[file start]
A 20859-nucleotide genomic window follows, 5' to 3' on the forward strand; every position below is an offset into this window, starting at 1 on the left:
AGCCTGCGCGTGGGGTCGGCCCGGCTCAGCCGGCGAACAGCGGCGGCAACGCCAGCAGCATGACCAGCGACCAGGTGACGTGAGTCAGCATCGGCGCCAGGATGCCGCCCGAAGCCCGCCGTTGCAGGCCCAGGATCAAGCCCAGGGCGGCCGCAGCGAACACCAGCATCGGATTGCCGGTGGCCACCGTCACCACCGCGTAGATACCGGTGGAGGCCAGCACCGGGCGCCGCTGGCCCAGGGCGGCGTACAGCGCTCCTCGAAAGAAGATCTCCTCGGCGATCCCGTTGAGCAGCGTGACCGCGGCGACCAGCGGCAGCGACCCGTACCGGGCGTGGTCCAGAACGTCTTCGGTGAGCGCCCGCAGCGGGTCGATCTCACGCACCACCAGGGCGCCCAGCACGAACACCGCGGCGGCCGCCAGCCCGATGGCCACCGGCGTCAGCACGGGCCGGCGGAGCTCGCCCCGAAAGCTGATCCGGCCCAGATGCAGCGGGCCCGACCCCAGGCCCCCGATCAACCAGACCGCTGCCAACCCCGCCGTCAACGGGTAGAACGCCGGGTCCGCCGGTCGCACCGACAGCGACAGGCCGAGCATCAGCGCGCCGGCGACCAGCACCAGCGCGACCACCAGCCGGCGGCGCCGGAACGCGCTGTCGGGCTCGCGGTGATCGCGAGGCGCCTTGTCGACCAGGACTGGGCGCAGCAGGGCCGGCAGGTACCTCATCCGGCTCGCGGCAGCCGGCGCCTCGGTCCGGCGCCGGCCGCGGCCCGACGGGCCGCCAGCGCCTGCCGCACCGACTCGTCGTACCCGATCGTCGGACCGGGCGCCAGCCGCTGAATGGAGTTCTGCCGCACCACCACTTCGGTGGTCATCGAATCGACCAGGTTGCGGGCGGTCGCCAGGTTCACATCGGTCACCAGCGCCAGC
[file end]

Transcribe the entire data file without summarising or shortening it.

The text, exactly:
A 20859-nucleotide genomic window follows, 5' to 3' on the forward strand; every position below is an offset into this window, starting at 1 on the left:
AGCCTGCGCGTGGGGTCGGCCCGGCTCAGCCGGCGAACAGCGGCGGCAACGCCAGCAGCATGACCAGCGACCAGGTGACGTGAGTCAGCATCGGCGCCAGGATGCCGCCCGAAGCCCGCCGTTGCAGGCCCAGGATCAAGCCCAGGGCGGCCGCAGCGAACACCAGCATCGGATTGCCGGTGGCCACCGTCACCACCGCGTAGATACCGGTGGAGGCCAGCACCGGGCGCCGCTGGCCCAGGGCGGCGTACAGCGCTCCTCGAAAGAAGATCTCCTCGGCGATCCCGTTGAGCAGCGTGACCGCGGCGACCAGCGGCAGCGACCCGTACCGGGCGTGGTCCAGAACGTCTTCGGTGAGCGCCCGCAGCGGGTCGATCTCACGCACCACCAGGGCGCCCAGCACGAACACCGCGGCGGCCGCCAGCCCGATGGCCACCGGCGTCAGCACGGGCCGGCGGAGCTCGCCCCGAAAGCTGATCCGGCCCAGATGCAGCGGGCCCGACCCCAGGCCCCCGATCAACCAGACCGCTGCCAACCCCGCCGTCAACGGGTAGAACGCCGGGTCCGCCGGTCGCACCGACAGCGACAGGCCGAGCATCAGCGCGCCGGCGACCAGCACCAGCGCGACCACCAGCCGGCGGCGCCGGAACGCGCTGTCGGGCTCGCGGTGATCGCGAGGCGCCTTGTCGACCAGGACTGGGCGCAGCAGGGCCGGCAGGTACCTCATCCGGCTCGCGGCAGCCGGCGCCTCGGTCCGGCGCCGGCCGCGGCCCGACGGGCCGCCAGCGCCTGCCGCACCGACTCGTCGTACCCGATCGTCGGACCGGGCGCCAGCCGCTGAATGGAGTTCTGCCGCACCACCACTTCGGTGGTCATCGAATCGACCAGGTTGCGGGCGGTCGCCAGGTTCACATCGGTCACCAGCGCCAGC